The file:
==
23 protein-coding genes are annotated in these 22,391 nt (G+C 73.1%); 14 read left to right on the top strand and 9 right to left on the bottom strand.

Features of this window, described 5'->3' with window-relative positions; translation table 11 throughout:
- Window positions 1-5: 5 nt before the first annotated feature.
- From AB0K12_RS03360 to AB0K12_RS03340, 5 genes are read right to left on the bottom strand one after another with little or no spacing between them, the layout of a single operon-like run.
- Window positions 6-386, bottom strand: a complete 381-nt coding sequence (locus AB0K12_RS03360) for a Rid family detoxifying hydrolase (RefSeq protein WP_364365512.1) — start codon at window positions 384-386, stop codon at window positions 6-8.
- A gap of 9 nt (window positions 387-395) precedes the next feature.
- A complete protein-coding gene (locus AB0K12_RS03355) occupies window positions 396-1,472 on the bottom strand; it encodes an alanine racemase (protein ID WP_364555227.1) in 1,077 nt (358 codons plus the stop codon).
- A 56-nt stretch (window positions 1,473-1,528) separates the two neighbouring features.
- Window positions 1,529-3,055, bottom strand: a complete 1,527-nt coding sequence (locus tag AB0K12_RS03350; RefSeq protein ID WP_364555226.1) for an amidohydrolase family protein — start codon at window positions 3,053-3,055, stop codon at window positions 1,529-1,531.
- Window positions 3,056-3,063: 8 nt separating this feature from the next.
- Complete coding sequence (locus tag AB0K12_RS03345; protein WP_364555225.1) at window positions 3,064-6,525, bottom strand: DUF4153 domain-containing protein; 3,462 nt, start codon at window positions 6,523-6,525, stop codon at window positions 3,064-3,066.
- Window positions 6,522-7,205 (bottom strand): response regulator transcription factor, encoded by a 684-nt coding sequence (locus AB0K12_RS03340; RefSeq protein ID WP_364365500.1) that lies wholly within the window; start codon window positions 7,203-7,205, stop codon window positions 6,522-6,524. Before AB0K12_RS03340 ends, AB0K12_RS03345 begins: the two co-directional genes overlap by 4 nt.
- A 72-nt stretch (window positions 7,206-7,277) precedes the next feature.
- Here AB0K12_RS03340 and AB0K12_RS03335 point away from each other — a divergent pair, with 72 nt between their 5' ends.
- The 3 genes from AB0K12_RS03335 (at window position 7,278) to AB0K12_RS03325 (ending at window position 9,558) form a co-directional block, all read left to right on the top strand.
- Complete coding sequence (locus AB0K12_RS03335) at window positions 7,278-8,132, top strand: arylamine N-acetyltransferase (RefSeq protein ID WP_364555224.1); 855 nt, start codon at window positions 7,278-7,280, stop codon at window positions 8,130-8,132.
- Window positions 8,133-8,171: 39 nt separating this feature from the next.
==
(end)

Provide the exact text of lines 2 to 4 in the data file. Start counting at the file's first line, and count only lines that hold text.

Features of this window, described 5'->3' with window-relative positions; translation table 11 throughout:
- Window positions 1-5: 5 nt before the first annotated feature.
- From AB0K12_RS03360 to AB0K12_RS03340, 5 genes are read right to left on the bottom strand one after another with little or no spacing between them, the layout of a single operon-like run.